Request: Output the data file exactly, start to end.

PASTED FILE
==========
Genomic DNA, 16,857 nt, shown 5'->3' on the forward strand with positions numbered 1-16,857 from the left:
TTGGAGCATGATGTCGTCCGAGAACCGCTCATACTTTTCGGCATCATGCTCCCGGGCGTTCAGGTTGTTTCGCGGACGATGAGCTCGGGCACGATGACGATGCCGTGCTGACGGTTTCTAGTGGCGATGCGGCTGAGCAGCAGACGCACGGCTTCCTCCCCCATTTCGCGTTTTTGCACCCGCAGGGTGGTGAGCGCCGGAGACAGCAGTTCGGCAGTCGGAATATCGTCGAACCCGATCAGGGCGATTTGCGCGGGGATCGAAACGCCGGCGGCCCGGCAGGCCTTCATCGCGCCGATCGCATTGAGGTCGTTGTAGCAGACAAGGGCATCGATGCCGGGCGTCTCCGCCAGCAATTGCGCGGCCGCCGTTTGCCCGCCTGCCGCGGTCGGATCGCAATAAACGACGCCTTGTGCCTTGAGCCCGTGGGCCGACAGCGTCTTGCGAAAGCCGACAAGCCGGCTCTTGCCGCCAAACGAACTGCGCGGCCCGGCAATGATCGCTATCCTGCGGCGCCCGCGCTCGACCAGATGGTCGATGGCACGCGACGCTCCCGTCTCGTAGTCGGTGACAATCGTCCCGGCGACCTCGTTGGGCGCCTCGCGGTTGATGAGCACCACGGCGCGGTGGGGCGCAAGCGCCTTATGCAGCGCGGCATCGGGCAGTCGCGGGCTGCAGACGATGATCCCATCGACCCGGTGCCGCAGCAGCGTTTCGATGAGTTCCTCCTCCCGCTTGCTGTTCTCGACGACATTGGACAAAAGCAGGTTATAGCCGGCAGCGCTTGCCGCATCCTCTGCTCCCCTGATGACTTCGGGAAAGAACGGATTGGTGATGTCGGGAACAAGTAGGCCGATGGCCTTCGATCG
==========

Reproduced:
Genomic DNA, 16,857 nt, shown 5'->3' on the forward strand with positions numbered 1-16,857 from the left:
TTGGAGCATGATGTCGTCCGAGAACCGCTCATACTTTTCGGCATCATGCTCCCGGGCGTTCAGGTTGTTTCGCGGACGATGAGCTCGGGCACGATGACGATGCCGTGCTGACGGTTTCTAGTGGCGATGCGGCTGAGCAGCAGACGCACGGCTTCCTCCCCCATTTCGCGTTTTTGCACCCGCAGGGTGGTGAGCGCCGGAGACAGCAGTTCGGCAGTCGGAATATCGTCGAACCCGATCAGGGCGATTTGCGCGGGGATCGAAACGCCGGCGGCCCGGCAGGCCTTCATCGCGCCGATCGCATTGAGGTCGTTGTAGCAGACAAGGGCATCGATGCCGGGCGTCTCCGCCAGCAATTGCGCGGCCGCCGTTTGCCCGCCTGCCGCGGTCGGATCGCAATAAACGACGCCTTGTGCCTTGAGCCCGTGGGCCGACAGCGTCTTGCGAAAGCCGACAAGCCGGCTCTTGCCGCCAAACGAACTGCGCGGCCCGGCAATGATCGCTATCCTGCGGCGCCCGCGCTCGACCAGATGGTCGATGGCACGCGACGCTCCCGTCTCGTAGTCGGTGACAATCGTCCCGGCGACCTCGTTGGGCGCCTCGCGGTTGATGAGCACCACGGCGCGGTGGGGCGCAAGCGCCTTATGCAGCGCGGCATCGGGCAGTCGCGGGCTGCAGACGATGATCCCATCGACCCGGTGCCGCAGCAGCGTTTCGATGAGTTCCTCCTCCCGCTTGCTGTTCTCGACGACATTGGACAAAAGCAGGTTATAGCCGGCAGCGCTTGCCGCATCCTCTGCTCCCCTGATGACTTCGGGAAAGAACGGATTGGTGATGTCGGGAACAAGTAGGCCGATGGCCTTCGATCG